Investing is a journey that lasts for years or even decades.
As such, notching up a respectable investment performance takes more than just a couple of good decisions.
During this journey, you will make numerous choices that will impact your returns and help you to grow your wealth.
Through it all, a conscious commitment must be made to focus on how you can improve your investment process over time.
After all, novice investors often face the problem of not having the experience to sift through numerous companies to find the truly great ones.
Neither have they encountered the pitfalls that veteran investors have suffered that caused them to lose a chunk of their hard-earned capital.
Hence, the priority for investors would be to improve their investment decision-making process so that they can ultimately make overall higher-quality decisions.
Not only will these selections lead to stronger overall returns on your portfolio, but it also allows you to avoid mistakes that are tough to recover from.
A taste of failure
A key problem in investing is the slow feedback loop to judge our past decisions.
When you make an investment decision, time is needed for your investment thesis to play out before you can learn if the decision was right.
A minimum of two or three years is usually required to track the business, changes in the external environment, and to account for the effects of business cycles.
Unfortunately, if your investment is not working out, the decision to sell often comes too late.
Contrast this feedback loop with other daily decisions you make.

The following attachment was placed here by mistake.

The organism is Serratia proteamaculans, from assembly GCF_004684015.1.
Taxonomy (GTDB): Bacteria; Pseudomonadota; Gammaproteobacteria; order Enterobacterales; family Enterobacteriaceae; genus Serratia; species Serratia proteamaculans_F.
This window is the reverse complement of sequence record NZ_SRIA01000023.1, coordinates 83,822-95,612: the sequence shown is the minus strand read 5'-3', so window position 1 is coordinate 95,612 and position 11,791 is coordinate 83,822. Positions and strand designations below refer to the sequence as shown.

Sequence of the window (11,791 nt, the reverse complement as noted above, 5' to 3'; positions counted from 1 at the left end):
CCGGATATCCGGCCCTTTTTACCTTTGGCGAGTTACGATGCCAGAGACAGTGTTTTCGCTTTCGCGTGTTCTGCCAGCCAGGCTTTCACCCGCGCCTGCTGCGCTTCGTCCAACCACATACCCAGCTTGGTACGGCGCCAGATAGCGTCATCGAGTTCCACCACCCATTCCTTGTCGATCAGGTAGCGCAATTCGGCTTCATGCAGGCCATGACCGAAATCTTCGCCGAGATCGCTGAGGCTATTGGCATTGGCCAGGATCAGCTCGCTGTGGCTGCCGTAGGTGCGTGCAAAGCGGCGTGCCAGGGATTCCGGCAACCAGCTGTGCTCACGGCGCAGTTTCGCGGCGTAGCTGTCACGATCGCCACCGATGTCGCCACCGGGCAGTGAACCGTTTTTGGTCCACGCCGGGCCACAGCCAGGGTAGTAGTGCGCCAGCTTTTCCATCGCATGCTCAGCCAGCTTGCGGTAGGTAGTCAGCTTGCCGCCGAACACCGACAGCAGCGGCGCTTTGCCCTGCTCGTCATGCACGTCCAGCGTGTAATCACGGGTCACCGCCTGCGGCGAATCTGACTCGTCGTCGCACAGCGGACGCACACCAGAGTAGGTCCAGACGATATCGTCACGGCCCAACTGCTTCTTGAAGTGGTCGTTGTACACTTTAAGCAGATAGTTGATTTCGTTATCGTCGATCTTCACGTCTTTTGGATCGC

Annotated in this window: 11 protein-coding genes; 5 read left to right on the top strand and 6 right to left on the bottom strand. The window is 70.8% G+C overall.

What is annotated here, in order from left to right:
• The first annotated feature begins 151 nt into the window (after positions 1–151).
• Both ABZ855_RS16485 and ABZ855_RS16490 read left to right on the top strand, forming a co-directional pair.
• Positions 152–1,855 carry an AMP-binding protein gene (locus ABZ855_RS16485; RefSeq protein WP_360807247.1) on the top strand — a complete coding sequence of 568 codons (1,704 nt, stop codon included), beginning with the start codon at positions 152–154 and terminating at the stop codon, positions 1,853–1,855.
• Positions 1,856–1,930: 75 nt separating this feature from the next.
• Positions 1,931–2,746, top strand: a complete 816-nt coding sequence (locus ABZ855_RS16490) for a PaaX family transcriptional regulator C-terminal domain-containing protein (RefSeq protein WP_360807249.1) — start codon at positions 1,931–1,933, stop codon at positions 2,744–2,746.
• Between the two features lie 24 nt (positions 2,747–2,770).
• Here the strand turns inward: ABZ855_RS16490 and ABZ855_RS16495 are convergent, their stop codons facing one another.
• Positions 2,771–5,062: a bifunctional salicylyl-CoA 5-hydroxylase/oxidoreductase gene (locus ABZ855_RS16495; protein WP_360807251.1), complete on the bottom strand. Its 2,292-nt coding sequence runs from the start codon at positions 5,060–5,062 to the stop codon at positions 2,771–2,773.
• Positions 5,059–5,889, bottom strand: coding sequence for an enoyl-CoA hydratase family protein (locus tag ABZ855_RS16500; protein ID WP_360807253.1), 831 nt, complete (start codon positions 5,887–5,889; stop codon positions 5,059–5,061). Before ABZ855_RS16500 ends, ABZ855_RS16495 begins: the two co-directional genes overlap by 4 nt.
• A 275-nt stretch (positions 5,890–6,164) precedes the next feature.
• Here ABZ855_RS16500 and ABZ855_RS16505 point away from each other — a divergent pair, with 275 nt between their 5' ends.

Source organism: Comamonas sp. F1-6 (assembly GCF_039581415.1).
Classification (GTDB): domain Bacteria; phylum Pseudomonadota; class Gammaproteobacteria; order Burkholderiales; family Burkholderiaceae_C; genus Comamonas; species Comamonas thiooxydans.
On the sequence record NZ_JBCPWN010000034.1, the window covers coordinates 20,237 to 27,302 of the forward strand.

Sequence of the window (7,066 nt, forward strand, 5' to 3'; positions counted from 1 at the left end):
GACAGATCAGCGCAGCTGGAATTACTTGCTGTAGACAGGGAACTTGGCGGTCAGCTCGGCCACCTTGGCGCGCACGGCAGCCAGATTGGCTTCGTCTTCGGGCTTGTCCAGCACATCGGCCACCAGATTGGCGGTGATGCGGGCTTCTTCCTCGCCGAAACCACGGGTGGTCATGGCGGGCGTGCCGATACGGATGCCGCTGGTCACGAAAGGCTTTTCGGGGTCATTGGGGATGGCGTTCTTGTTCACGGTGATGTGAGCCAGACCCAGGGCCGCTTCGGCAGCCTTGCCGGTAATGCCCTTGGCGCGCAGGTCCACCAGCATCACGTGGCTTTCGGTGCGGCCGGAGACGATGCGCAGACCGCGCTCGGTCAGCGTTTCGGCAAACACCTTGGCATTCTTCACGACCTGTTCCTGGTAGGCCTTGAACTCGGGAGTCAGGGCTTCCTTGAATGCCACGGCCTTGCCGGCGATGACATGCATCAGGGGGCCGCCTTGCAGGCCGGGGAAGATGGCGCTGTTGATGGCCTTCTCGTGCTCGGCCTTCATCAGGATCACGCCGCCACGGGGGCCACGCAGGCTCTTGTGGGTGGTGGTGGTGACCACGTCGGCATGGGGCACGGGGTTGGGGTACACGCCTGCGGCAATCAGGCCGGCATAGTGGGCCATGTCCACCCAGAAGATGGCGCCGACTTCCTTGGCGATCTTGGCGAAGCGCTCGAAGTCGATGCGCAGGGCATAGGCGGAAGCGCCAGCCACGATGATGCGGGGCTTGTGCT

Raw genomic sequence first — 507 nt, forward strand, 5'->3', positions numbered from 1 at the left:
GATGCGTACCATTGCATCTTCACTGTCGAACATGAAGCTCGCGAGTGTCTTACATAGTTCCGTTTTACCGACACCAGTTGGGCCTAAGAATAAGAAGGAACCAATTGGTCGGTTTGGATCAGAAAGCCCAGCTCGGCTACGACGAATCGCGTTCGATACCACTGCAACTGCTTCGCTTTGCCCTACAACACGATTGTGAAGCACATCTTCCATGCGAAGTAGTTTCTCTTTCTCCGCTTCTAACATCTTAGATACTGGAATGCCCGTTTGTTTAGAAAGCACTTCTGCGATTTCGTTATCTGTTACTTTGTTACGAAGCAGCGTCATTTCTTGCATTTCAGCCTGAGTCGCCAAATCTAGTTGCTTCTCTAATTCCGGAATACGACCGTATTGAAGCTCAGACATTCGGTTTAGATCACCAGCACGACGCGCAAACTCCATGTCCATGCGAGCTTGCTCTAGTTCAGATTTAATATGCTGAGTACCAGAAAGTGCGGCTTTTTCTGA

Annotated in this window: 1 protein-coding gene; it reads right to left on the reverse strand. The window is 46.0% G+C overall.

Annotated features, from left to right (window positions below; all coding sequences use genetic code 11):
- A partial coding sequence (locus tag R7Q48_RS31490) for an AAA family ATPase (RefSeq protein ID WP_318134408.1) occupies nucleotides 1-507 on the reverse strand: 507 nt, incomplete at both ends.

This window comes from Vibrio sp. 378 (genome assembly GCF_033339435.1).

To use an analogy, your daily meal is one where you get instant feedback and can take action immediately.
For instance, if you are displeased with a dish served, you’ll instantly realise that it was a bad choice that you can subsequently avoid.
Unfortunately, we do not have that luxury when it comes to investing in stocks.
Because stocks take years to mature and yield results, your feedback loop is slow and sample size is constrained, leaving you with few options to seek immediate corrective action.
The problem becomes even larger when you view it through the lens of opportunity cost — the capital that became deadwood could have instead been better deployed into a much better business that goes on to compound spectacularly.
Herein lies a problem that all investors have to confront — the pain of recognising that your investment process is flawed and needs tweaking.
But there’s hope yet.
There’s a method I’ve used for more than a decade to track my earlier investment decisions so that I can sharpen my investment process.
Sell and monitor
The method that I am talking about is to sell your poorly-performing investments and then continue to monitor their business.
Fair warning should be given before you read on.
This method requires diligence on your part and will take up a fair chunk of your time.
Many investors treat loss-making investments like a disease — just get rid of it and then never look back or think of it again.
However, there’s a wealth of knowledge to be gleaned from analysing past investments that have turned sour.
After all, these are the companies that you devoted time and energy to research and then purchase in the first place.
By tracking the business after you sell, you can determine if the decision to divest was a wise one in hindsight, based on the facts available at the time of selling.
A few examples can help to explain this process much better.
Earlier on in my investment journey, I owned companies such as Ezra, China Fishery and Tat Hong, purchased in 2005, 2007 and 2008, respectively.
Ezra was an oil and gas offshore support vessel company, China Fishery’s business involved catching fish from the ocean and then selling them, while Tat Hong is one of the largest crane companies in Asia.
The decision to sell cropped up as I noted several disturbing signs.